Every day, over 100,000 people die. Someday, you and I will be included in that total. It is a sobering thought, but one that is good for us to remember – not only for spiritual reasons but for practical ones as well. Aside from the distribution of the deceased person’s material goods, there is a greater question regarding how the body of our loved one should be prepared and buried.
Typically, a funeral home is called to complete this honorable task. They will pick up the body, clean it, place it in refrigeration while legal paperwork is being filed (such as the death certificate), embalm the body, place it in a casket, deliver the casket to the church where the funeral is to be held, transport the body to the cemetery, dig a hole (called opening the grave), lower the casket within a concrete vault into the ground, and then close the grave. The typical cost of such work is often $7,000-10,000.
Such costs are not affordable for many people, so cremation has quickly become the popular alternative. Already, a majority of people are choosing this option. But even that costs over $2,000 in most cases because the funeral director must still retrieve the body, clean it, refrigerate it, deliver it to the crematorium, pick it up, and then make it available to the family in some sort of container.
Additionally, cremation was never practiced by God’s people until the last several decades. In the Old Testament times, the Jews and Egyptians were two of the few groups that did not burn the bodies of the dead. Man was made in the image of God; to burn that image showed disdain toward the creator.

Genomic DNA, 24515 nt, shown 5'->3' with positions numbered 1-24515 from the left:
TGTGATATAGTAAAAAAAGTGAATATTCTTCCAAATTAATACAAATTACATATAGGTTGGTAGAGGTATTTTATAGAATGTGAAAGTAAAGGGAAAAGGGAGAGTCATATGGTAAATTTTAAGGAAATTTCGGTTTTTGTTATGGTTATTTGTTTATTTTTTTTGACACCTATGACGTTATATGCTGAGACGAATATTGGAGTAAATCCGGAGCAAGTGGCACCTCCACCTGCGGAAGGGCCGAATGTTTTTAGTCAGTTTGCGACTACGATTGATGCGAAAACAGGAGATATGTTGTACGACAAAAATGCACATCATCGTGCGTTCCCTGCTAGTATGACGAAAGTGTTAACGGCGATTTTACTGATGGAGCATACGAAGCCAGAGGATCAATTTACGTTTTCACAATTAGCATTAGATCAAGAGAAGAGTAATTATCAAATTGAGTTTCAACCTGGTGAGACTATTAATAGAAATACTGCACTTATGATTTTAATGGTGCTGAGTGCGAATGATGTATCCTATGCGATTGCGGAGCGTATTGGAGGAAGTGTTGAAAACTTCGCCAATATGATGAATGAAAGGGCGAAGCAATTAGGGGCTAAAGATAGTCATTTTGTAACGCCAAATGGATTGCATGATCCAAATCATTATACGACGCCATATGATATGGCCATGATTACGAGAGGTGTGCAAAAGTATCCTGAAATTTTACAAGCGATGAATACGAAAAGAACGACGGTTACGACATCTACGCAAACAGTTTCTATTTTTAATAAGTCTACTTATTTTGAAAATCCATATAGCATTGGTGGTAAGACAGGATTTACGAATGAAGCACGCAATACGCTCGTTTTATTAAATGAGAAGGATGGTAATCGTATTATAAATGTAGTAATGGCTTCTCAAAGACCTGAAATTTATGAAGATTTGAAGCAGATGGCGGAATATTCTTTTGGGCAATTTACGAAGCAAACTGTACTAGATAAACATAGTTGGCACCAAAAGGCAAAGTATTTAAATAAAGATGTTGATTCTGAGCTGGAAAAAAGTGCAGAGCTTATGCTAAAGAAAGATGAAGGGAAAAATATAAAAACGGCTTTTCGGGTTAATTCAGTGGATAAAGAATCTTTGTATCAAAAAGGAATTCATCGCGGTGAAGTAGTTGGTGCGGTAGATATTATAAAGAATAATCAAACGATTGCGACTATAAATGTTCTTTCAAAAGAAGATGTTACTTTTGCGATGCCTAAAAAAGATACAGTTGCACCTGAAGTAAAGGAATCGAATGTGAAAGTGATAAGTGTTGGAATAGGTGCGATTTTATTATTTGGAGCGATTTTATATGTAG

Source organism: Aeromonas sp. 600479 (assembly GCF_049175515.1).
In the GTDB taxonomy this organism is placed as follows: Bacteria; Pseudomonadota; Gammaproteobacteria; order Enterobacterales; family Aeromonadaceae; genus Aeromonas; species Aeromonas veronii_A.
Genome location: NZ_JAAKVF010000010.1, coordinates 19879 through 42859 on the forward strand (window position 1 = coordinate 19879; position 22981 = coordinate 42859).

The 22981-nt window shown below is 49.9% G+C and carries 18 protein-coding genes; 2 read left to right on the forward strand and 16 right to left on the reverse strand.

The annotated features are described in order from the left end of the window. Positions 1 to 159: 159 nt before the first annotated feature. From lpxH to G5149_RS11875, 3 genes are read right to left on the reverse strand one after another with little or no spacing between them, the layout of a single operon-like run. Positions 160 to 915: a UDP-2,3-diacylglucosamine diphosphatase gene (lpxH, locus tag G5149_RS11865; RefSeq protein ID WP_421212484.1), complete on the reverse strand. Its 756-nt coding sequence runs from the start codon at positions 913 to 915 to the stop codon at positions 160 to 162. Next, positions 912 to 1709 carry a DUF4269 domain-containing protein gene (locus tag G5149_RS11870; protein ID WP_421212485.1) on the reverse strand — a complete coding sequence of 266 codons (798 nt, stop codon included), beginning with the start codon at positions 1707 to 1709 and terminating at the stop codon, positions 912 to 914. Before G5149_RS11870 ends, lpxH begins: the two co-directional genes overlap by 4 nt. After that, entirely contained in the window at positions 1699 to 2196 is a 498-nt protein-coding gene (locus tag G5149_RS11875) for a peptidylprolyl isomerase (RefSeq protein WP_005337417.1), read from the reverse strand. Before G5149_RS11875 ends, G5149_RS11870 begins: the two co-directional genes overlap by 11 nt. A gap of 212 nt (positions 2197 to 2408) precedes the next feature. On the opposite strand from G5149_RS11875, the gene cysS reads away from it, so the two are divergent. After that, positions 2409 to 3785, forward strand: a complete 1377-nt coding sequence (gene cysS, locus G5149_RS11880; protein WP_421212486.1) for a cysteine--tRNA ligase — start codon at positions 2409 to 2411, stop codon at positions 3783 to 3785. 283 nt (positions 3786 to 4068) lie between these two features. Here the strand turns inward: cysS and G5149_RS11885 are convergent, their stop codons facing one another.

Fast forward to the early Church, and in the writings of Tertullian and others, you will find that Christians and Jews were the only ones who refused to cremate their dead. The pagan Romans would capture Christians, burn their bodies, sometimes grind their bones, and then scatter the ashes to ensure that the surviving Christians could not provide the departed martyrs with an honorable burial. The pagans also accused Christians of superstition, thinking that they believed a “relic” of the soul was trapped in the body and would be harmed through cremation.
However, the reason Christians have never practiced cremation is because of our theology. Not only is man made in the image of God but God himself became a man and wrapped himself in flesh. Our humanity has received the honor of union with the divine nature of God. The creator of the cosmos chose humanity as his vessel above everything else in creation. Every person we meet is, therefore, an icon of our Lord Jesus Christ. When we look upon our neighbor we see an image of Christ, and we should consequently treat all others with due reverence. On the great day of the Resurrection of all mankind, our souls will be reunited with our glorified bodies for all eternity.
Reverence for the image-bearing body includes the honorable burial of the departed. Except in extreme cases, cremation is not an option because it desecrates the image of God and – according to ancient Christians – it denies the scriptures, faith in God, and the resurrection through the dishonorable destruction of the body.
I completed a research project on burial practices of the people of God throughout history, from Old Testament times to modern Orthodox practices. The paper is available in the PDF format here: Orthodox Christian Burial – McKemy. Within the paper, you’ll find sources and further explanations for most of what I wrote above.
The outline of it is as follows:
- INTRODUCTION. Page 3.
- BURIAL – THE TRADITION OF GOD’S PEOPLE. 4
- Burial in Old Testament Times. 4
- Burial in the New Testament 6
- CREMATION – AN UNNECESSARY VIOLENCE AGAINST THE BODY. 7
- Environmental Impact 7
- A Growing Trend. 8
- Ancient Christian Voices. 10
- Modern Voices of the Church. 11
- Is Cremation Ever Acceptable?. 12
- THE BETTER WAY – A CHRISTIAN BURIAL. 12
- Legal Paperwork. 13
- Preparation and Burial 13
- Caskets. 14
- Environmental Concerns. 15
- FINAL THOUGHTS. 15
- BIBLIOGRAPHY 16
Featured image by Ryzhenko Pavel Viktorovich.